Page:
AMD AOCC 4.0 Arrives For Squeezing More Performance Out Of Zen 4
On Thursday when launching AMD 4th Gen EPYC Genoa processors, AMD also published AOCC 4.0 as the newest version of the AMD Optimizing C/C++ Compiler. I've been putting it through its paces the past day and continues showing the positive performance impact of proper compiler tuning.

And the most popular news of them onth on Phoronix:

The Linux Kernel Has Been Forcing Different Behavior For Processes Starting With "X"
An ugly hack within the Linux kernel that has been in mainline for over three years has been called out. Due to a buggy X.Org Server / xf86-video-modesetting DDX, the Linux kernel has been imposing different behavior on whether a process starts with "X" and in turn disable the atomic mode-setting support.

AMD Finally Opens Up Its Radeon Raytracing Analyzer "RRA" Source Code
This summer AMD announced the Radeon Raytracing Analyzer "RRA" as part of their developer software suite for helping to profile ray-tracing performance/issues on Windows and Linux with both Direct3D 12 and the Vulkan API. Initially the RRA 1.0 release was binary-only but now AMD has made good on their "GPUOpen" approach and made it open-source.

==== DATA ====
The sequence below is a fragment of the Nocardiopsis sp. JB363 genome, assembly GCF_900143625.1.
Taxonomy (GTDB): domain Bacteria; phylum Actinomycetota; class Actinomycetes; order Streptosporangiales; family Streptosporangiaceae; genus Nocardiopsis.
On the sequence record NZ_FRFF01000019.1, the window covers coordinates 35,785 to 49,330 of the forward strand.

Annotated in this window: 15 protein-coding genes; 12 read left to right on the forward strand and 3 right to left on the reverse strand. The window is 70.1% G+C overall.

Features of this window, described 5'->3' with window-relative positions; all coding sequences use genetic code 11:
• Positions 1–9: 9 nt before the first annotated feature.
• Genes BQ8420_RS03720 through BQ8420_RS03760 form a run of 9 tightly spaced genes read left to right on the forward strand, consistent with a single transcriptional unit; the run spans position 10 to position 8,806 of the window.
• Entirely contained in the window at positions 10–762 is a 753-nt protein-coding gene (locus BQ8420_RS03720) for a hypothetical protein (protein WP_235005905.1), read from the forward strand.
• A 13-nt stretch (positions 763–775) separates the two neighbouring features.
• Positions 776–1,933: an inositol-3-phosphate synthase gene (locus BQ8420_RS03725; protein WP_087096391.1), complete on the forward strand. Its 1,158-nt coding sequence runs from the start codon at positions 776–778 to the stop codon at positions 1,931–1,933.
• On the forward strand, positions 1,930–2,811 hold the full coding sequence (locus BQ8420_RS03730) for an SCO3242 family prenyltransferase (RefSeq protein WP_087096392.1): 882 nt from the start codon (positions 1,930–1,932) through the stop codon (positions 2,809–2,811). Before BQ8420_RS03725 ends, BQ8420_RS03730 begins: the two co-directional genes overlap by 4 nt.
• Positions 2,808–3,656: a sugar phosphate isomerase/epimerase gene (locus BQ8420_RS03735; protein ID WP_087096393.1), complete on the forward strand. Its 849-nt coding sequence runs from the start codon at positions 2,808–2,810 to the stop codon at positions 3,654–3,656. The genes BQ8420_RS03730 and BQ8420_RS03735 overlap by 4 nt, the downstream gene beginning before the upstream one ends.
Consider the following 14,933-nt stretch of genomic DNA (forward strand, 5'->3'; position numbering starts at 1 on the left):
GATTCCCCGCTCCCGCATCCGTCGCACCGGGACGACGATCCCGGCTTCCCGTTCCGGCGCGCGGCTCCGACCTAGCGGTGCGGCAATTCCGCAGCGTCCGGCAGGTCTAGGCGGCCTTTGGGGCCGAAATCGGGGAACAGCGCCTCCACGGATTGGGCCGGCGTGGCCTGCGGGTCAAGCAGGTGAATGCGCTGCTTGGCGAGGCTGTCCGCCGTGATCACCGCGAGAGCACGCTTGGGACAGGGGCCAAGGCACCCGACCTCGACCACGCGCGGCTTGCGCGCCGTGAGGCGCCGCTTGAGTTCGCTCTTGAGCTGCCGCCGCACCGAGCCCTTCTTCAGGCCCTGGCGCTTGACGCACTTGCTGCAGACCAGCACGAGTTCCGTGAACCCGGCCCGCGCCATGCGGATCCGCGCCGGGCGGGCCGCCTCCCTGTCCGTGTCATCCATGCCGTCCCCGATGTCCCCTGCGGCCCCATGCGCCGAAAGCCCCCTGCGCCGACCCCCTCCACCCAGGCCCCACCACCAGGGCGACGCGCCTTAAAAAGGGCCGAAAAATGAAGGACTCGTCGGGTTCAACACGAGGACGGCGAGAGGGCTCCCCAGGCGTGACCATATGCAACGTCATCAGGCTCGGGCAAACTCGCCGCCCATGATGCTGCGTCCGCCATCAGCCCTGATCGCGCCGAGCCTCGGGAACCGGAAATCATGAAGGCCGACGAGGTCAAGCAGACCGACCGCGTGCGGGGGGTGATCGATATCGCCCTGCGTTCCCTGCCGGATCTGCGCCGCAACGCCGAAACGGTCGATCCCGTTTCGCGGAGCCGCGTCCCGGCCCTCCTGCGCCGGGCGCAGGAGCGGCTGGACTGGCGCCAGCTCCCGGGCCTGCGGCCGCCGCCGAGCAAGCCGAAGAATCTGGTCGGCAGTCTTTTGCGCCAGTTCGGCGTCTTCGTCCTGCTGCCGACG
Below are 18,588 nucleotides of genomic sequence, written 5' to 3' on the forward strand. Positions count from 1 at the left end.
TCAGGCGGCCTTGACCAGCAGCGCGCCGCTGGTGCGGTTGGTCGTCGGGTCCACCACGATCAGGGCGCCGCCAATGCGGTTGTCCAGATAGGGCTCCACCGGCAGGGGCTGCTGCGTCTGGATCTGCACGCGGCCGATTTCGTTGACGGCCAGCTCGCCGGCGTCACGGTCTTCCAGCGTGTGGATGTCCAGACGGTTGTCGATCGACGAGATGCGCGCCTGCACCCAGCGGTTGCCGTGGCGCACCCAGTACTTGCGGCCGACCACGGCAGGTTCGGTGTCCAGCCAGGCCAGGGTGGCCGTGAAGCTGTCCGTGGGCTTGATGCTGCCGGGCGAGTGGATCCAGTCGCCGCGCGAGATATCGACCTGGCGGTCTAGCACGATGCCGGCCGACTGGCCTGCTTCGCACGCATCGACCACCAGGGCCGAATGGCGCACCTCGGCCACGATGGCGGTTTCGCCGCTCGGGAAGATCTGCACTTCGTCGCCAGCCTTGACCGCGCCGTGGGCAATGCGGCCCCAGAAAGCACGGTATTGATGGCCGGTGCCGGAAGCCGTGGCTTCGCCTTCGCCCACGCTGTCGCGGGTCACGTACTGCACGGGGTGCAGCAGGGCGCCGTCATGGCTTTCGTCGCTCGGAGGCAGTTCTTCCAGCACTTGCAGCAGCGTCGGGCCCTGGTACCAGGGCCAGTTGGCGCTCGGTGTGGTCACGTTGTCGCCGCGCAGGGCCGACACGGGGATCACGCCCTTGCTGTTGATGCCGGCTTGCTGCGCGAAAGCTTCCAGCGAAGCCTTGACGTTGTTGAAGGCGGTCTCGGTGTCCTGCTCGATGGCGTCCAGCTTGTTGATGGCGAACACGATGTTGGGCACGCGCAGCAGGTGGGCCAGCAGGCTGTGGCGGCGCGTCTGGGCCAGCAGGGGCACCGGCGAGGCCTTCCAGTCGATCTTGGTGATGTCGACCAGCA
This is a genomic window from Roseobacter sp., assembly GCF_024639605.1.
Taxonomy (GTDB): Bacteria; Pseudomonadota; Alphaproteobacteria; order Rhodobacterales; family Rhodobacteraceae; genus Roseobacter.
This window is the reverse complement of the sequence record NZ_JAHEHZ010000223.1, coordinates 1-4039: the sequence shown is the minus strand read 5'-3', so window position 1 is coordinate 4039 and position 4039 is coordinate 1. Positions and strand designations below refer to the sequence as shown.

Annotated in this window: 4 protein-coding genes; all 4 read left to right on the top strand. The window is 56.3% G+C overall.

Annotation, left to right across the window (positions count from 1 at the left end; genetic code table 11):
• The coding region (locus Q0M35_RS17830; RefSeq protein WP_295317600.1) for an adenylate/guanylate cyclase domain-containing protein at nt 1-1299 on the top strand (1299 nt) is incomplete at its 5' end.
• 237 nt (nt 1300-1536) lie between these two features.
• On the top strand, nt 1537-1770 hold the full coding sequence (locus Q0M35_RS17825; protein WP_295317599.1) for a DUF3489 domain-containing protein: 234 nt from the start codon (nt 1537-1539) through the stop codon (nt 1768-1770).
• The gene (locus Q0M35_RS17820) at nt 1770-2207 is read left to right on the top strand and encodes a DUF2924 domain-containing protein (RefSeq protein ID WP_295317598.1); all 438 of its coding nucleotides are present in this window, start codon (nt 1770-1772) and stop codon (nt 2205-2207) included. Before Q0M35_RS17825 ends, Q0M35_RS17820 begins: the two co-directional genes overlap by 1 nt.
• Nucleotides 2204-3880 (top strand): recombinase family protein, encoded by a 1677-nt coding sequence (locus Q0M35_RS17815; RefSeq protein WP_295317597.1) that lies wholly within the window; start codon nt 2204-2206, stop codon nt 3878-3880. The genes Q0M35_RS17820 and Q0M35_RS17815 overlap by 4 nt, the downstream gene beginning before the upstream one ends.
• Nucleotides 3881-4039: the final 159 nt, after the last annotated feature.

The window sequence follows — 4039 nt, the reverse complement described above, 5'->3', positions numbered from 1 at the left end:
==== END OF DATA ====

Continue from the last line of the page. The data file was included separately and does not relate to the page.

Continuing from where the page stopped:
Wayland Protocol Finally Ready For Fractional Scaling
After many months of work, the wp-fractional-scale-v1 protocol for Wayland is set to be merged imminently for fractional scaling support.

Linux Moving Ahead With Enabling Kernel IBT By Default
As an enhancement to the out-of-the-box Linux kernel in its default x86_64 configuration, it was being eyed to enable Indirect Branch Tracking by default. That change to enable IBT by default has been picked up by TIP's x86/core branch, thus putting it on deck as material for submitting with next month's Linux 6.2 merge window.

UFS File-Based Optimization Patches For Linux: Shot Down As "Complete & Utter Madness"
JEDEC recently outlined an extension to Universal Flash Storage (UFS) for File-Based Optimizations (FBO) to enhance the performance of UFS devices. A Xiaomi engineer sent out a set of Linux kernel patches for implementing UFS FBO in the name of better performance, but with almost immediate rejection by a veteran Linux kernel maintainer.

The Godot Game Engine Now Has Its Own Foundation
The Godot open-source game engine had been part of the Software Freedom Conservancy (SFC) as many open-source projects utilize for handling fiscal sponsorship duties and the like while now the Godot Foundation has been established as its own legal entity.